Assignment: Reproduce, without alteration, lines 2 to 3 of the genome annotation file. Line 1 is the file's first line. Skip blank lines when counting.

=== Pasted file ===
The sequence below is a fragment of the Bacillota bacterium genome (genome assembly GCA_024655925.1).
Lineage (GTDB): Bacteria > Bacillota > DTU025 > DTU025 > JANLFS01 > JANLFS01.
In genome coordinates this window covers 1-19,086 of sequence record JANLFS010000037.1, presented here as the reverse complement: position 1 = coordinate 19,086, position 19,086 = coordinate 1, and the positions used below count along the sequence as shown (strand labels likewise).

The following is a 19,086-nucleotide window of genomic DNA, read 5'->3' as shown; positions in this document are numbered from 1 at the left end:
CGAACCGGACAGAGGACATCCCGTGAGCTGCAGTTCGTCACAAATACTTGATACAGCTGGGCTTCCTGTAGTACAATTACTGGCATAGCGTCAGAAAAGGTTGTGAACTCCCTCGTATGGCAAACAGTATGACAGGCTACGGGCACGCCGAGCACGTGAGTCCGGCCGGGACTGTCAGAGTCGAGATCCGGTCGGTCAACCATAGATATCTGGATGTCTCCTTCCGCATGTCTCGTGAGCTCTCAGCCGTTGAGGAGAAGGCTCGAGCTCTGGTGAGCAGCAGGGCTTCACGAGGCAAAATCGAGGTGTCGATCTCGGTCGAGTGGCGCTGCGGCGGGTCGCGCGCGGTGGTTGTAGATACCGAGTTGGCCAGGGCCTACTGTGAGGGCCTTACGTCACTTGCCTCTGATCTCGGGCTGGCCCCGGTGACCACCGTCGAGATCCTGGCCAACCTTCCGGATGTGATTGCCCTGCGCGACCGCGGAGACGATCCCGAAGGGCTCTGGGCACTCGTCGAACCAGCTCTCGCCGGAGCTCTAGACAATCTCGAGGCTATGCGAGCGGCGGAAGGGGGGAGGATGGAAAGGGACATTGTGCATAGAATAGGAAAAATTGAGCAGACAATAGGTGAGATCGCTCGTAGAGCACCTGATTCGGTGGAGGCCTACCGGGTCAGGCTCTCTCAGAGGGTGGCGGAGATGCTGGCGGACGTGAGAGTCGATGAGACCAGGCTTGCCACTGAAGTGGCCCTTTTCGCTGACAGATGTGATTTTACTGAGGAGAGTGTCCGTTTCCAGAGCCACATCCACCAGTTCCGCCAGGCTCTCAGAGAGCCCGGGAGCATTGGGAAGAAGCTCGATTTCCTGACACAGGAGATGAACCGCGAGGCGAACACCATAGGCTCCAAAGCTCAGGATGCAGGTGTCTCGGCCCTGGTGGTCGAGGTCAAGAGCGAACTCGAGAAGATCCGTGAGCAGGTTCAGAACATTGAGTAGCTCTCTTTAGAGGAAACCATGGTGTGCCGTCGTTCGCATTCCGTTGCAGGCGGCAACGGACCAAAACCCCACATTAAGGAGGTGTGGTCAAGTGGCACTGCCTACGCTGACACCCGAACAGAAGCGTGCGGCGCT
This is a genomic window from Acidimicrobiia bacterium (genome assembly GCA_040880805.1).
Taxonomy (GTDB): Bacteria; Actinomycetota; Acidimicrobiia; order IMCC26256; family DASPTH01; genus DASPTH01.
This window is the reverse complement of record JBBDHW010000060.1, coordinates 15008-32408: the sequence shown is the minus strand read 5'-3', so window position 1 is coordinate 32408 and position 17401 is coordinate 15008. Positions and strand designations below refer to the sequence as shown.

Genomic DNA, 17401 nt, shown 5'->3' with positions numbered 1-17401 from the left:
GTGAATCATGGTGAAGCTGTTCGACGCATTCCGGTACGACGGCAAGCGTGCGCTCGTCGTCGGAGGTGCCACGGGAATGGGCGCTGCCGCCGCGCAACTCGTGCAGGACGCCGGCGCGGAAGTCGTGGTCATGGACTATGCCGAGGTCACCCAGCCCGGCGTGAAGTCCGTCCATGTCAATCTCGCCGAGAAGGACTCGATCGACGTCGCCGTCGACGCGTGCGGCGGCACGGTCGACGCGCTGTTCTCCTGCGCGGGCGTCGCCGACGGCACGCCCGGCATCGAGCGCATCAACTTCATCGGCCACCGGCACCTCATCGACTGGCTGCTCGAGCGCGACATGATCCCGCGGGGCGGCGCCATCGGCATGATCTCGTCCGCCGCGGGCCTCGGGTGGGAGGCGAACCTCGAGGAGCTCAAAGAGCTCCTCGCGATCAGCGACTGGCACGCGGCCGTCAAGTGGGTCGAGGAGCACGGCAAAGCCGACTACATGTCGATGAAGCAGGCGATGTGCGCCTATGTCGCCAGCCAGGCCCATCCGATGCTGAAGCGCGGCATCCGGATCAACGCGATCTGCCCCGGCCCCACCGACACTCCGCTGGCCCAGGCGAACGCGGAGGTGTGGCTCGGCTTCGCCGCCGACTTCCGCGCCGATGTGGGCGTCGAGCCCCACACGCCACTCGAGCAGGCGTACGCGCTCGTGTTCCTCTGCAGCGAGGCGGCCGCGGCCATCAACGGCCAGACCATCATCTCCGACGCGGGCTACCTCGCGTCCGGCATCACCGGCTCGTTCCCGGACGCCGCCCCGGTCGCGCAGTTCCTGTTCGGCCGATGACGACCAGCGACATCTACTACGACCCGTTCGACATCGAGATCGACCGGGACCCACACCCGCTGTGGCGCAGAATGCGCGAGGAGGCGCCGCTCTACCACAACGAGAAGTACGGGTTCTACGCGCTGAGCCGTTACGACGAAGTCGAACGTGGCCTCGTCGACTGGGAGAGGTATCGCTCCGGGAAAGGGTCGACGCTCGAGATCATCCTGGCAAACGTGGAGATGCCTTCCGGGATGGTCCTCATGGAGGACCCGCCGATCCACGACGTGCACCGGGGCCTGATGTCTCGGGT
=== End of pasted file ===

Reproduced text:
Lineage (GTDB): Bacteria > Bacillota > DTU025 > DTU025 > JANLFS01 > JANLFS01.
In genome coordinates this window covers 1-19,086 of sequence record JANLFS010000037.1, presented here as the reverse complement: position 1 = coordinate 19,086, position 19,086 = coordinate 1, and the positions used below count along the sequence as shown (strand labels likewise).